Wandering – Photographing Hiroshima’s Peace Memorial Park

Atomic Bomb Dome

Some places demand silence. The Vietnam Memorial in Washington, DC. The endless rows of military graves in Europe. The remnants of the World War I trenches in France. The 9/11 Memorial in New York City. Others I haven’t seen or even heard of, equally important as the ones above to people touched by the events they evoke.

And there’s Hiroshima, synonymous with the unbelievable destruction mankind is capable of. Apart from one’s historical and political notions about the atom bomb that was first used in this city, a visit to Hiroshima’s Peace Memorial Park and Museum is something you won’t easily forget, even if you don’t take a single picture. Combine it with the excellent novel Black Rain by Masuji Ibuse to get a sense of what the bomb wreaked.

Yet, modern Hiroshima is also very much a city risen from the ashes, a tribute to the resilience of mankind in the face of utter destruction and terror. Around the park you’ll find a bustling city, not much to look at but vibrant and forward-looking.

So, you might find yourself in deep awe looking at the A-Bomb Dome one moment and sipping coffee in a coffeeshop adorned to the hilt with Beatles memorabilia a little later, with Beatles songs playing in an endless loop in the background. Or shopping for unique Japanese goods in one of the many stores along the tram line that took you to the park in the first place.

Still, this is a photography website. As expected, virtually of all Hiroshima was build after the war, is modern and not very appealing to look at. While there are a few other noteworthy places, you’d visit Hiroshima for the park and the museum.

The Place

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Wandering – Photographing the Tokyo Tsukiji Fish Market


A visit to the famous Tsukiji fish market in Tokyo is a must for every tourist. Said to be the world’s largest fish market, its constant motion, colors and culture are a delight to be taken in. That also makes it a prime attraction for some serious photography.

The Place

The Tsukiji market has a long history. It’s located at the waterfront, since in the early years fish were brought in by trawlers. That vanished and railroad tracks were installed and the fish arrived by wagon loads. Nowadays the tracks are paved over and trucks bring in fish that’s sometimes flown in from faraway places to sate Tokyo’s appetite for fresh sushi. Word is that the current market will disappear in the coming years and be replaced by a new one a few miles from the present location.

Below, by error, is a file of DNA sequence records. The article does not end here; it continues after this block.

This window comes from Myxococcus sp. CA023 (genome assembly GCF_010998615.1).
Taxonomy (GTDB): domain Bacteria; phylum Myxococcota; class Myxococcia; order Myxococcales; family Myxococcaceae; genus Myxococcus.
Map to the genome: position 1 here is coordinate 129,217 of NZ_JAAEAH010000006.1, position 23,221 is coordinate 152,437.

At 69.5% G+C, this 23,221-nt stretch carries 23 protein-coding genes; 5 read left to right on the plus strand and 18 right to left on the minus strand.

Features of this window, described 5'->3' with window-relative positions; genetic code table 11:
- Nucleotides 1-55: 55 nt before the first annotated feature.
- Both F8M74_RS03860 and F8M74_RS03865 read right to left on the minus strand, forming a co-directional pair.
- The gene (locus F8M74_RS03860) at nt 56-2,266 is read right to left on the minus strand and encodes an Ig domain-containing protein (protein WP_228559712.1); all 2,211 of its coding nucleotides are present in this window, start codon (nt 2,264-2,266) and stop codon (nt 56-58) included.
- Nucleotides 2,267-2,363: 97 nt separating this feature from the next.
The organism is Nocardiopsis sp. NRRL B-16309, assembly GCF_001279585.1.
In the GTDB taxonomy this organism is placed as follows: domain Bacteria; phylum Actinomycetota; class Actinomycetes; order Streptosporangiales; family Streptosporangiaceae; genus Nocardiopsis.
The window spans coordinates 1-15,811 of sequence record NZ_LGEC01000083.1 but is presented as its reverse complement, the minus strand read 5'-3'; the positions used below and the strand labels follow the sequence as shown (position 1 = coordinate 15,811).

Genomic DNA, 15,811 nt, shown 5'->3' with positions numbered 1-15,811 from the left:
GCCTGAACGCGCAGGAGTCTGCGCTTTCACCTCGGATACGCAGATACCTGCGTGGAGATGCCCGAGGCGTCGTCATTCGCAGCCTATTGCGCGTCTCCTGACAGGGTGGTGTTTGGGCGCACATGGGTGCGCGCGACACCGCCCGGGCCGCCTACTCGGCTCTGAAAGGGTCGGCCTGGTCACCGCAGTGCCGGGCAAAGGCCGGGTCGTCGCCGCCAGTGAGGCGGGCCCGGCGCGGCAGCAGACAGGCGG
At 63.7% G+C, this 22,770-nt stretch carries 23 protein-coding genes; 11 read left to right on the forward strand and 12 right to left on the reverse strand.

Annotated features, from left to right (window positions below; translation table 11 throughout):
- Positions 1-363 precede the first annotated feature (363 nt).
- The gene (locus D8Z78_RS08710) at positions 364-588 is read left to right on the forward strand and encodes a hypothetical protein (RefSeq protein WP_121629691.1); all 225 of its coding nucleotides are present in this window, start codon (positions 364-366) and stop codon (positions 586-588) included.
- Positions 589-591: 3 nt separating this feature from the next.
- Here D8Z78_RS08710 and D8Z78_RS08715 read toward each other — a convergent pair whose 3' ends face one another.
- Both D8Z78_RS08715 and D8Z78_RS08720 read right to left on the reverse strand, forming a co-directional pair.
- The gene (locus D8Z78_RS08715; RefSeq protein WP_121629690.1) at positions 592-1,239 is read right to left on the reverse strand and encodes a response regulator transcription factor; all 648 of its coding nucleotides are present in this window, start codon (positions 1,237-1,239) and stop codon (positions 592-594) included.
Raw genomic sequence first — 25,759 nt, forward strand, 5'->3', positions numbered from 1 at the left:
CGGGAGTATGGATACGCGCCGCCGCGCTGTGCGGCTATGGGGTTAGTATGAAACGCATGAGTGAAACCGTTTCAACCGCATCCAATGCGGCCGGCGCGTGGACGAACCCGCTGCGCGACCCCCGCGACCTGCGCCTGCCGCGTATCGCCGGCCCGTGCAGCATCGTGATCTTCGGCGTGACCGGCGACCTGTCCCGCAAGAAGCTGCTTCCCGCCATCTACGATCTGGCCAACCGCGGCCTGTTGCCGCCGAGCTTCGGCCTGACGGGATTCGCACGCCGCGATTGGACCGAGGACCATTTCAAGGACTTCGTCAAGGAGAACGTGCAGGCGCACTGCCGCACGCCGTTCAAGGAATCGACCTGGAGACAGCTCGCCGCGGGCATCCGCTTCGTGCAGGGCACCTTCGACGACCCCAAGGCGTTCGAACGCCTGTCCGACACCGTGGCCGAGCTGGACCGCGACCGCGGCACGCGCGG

That’s bad news for photographers. Over the years, tourists have become less welcome at Tsukiji. Until a few years ago, visitors could enter the market at any time and wander the many stalls while the main business took place. Then rude behavior by some tourists led to a complete ban on visitors. This ban is now partially lifted, but we can assume that a new facility will be designed to separate visitors from the vendors, which means photographers would not be able to see the action up close.

The guide books will tell you about the various areas of the market, but the one that you really want to capture is the so-called ‘inner market.’ That’s where the auctions take place and where the fish is prepped for shipment throughout Tokyo. It’s a maze of stalls and narrow passageways.

If possible you could spend hours walking the narrow corridors, seeking the best photo opportunities. The halls are vast, the stalls many and the concentrated activity captivating. The ‘if possible’ at the beginning of this paragraph is key, though, as time is your enemy.

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Blog Note: Travel Coming Up


Been busy prepping for a trip across the Pacific, into the Japanese rainy season. I’ll be a few days in Tokyo, about a week in Kyoto and then a week on the Big Island of Hawaii.

After much hemming and hawing, I now have my carry-on filled with an Olympus OM-D E-M1 and the Olympus 12-40mm f/2.8 PRO. This is my main shooting setup for Tokyo and Kyoto, since it has good weather resistance. Alternate lenses for the Olympus are the 12mm f/2.0, the 25mm f/1.8, the 45mm f/1.8 and the 75mm f/1.8. The latter two because they’re so good. The first two because I might need that bit of extra aperture at dusk. Plus, except for the 75mm, they’re so light that it hardly makes a difference in weight to throw them in.

For Hawaii, the main setup will be the Sony A7r with the Sony Zeiss 55mm f/1.8 FE, an old Olympus 24mm f/2.8 and a Contax 90mm f/2.8.

I’m also throwing in the Pentax WG-III waterproof point-and-shoot for fun shots at the beach and while snorkeling.

Finally, I will take the Fuji X100s. I think. It’s in the bag, because it’s made for city shooting like I’m planning to do. But it doesn’t offer the weather-resistance of the Olympus and only offers 35mm. I regard it as my go-to camera, but in reality it often stays home or doesn’t get chosen when I go out for serious shooting. I like using it, but if I find that even during this trip I don’t reach for it much, I fear it will have to go.

So, my first real post last year was about shooting in Paris with three cameras and this year it will be about shooting in Japan and Hawaii with three cameras.

Depending on time and internet connections, I will report back once in a while during the trip and share my experiences with the camera and about shooting in these places.